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Planning for Our State’s Water Future in the Midst of a Pandemic – You Have a Unique Opportunity for Your Voice to Be Heard!

By Ken Kramer, Water Resources Chair, Sierra Club - Lone Star Chapter Planning for the future is always a challenge – even more so in the midst of a pandemic. Texans currently are coping with the uncertainties of the Covid-19 crisis – financial hardships, continuing hospitalizations and deaths, the impacts of “reopening” the economy while the virus spreads – focused on the next several months, not looking 50 years ahead. However, the Covid-19 crisis may be a relatively short-term period in history, albeit one with profound impacts for years to come. On the other hand, Texas faces numerous ongoing and recurring challenges. For example, our state has had devastating droughts in the past and inevitably...

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Supreme Court Makes Ripples with Indirect Discharge Case Under the Clean Water Act

By Danielle Goshen, Water Policy and Outreach Specialist, Galveston Bay Foundation Not too long ago in our Nation’s history, waterways across the United States were in critical condition. Mounting environmental consciousness in the late 1960’s coupled with catastrophic events, such as the 1969 Cuyahoga River fire, led to major amendments to the Federal Water Pollution Control Act of 1948. These amendments, made in 1972, are now referred to as the Clean Water Act (CWA). Congress’s intent in creating the CWA was an unambiguous response to the environmental concerns of the day -- to “restore and maintain the chemical, physical and biological integrity of the Nation’s waters.” To make the importance of this clear, Congress even...

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Big Opportunities Lie Ahead for Green Infrastructure in Texas

By Danielle Goshen, Water Policy and Outreach Specialist, Galveston Bay Foundation Green infrastructure and nature-based solutions are essential to creating flood resilient communities in Texas. Traditional gray infrastructure techniques such as dams, levees, and channels, capture water and push it downstream. On the other hand, green infrastructure and nature-based solutions are effective flood mitigation tools that capture water at the source, and allow the water to infiltrate into the ground. This reduces runoff and strain on traditional flood infrastructure during flooding events. Examples of green and nature-based flood mitigation solutions include: open space preservation, bank stabilization and natural erosion control, wetland restoration, permeable pavement, and bioswales, and others. Importantly, when not serving flooding mitigation purposes, green...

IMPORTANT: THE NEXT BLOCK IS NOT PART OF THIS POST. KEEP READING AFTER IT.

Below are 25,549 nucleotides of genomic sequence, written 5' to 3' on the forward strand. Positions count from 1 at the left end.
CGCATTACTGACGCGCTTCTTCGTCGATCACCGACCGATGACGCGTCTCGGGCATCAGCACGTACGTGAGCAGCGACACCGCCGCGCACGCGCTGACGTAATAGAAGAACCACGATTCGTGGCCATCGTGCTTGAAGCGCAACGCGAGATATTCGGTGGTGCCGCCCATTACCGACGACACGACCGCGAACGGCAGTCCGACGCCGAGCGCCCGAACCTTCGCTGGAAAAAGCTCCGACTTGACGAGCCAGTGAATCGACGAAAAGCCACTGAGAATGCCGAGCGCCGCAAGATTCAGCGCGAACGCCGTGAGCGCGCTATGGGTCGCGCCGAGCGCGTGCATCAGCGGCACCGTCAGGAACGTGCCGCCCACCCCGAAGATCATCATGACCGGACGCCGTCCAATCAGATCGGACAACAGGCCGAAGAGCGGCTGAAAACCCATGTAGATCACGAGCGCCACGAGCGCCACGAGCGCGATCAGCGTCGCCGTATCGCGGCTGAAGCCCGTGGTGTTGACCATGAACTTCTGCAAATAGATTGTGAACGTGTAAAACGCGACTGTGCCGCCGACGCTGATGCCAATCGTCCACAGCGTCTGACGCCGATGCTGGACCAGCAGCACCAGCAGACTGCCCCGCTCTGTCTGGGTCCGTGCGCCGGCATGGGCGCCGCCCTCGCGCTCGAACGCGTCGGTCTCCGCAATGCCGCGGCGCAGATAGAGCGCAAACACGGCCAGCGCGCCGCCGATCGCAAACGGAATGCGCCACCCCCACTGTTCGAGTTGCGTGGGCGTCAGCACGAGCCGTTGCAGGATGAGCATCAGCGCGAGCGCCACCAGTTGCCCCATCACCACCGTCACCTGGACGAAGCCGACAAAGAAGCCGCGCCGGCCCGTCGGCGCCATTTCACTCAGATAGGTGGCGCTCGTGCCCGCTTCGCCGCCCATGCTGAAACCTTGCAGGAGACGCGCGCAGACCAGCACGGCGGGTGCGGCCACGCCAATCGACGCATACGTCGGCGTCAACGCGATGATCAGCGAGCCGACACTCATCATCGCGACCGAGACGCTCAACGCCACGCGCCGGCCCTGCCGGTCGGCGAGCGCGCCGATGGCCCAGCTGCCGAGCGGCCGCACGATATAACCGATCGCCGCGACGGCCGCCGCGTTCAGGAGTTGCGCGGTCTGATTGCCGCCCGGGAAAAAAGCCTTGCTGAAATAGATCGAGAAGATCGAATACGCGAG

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Big Thicket_Photo by Charles Kruvand

State and Regional Flood Planning: The Future of Flood Resilience in Texas

By Teal Harrison, Outreach Manager, National Wildlife Federation  Starting in 2020, Texas stakeholders will have the opportunity to determine the best flood mitigation strategies for their region through a process called “flood planning.” Regional Flood Planning Groups (RFPG) will lead this effort, as prescribed by Senate Bill 8 which was passed by Texas Legislature in 2019. Flood planning regions will correspond with 15 major Texas rivers and coastal basins delineated by the Texas Water Development Board (TWDB). Based on the current draft rules, each RFPG will be composed of 11 voting-member interests and 7 state agency non-voting members. RFPG membership will be voluntary, and TWDB will designate the initial members of each region’s planning group...

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Newly Launched Matagorda Bay Ecosystem Assessment can Inform Conservation Efforts

By Danielle Goshen, Water Policy & Outreach Specialist, Galveston Bay Foundation Some places truly do have it all. Matagorda Bay, located along the coast in Southeastern Texas is a veritable treasure trove of charismatic species. Relatively undeveloped compared to other Bay systems along the Texas coast, Matagorda Bay is home to many species listed as threatened and endangered on both the federal and state level. A few of these at-risk species include the Kemps Ridley and loggerhead sea turtles, interior least tern, and piping plovers. Even a few members of the last wild migrating flock of whooping crane, whose recovering population has been recently estimated to be just over 500, have been spotted hunting blue...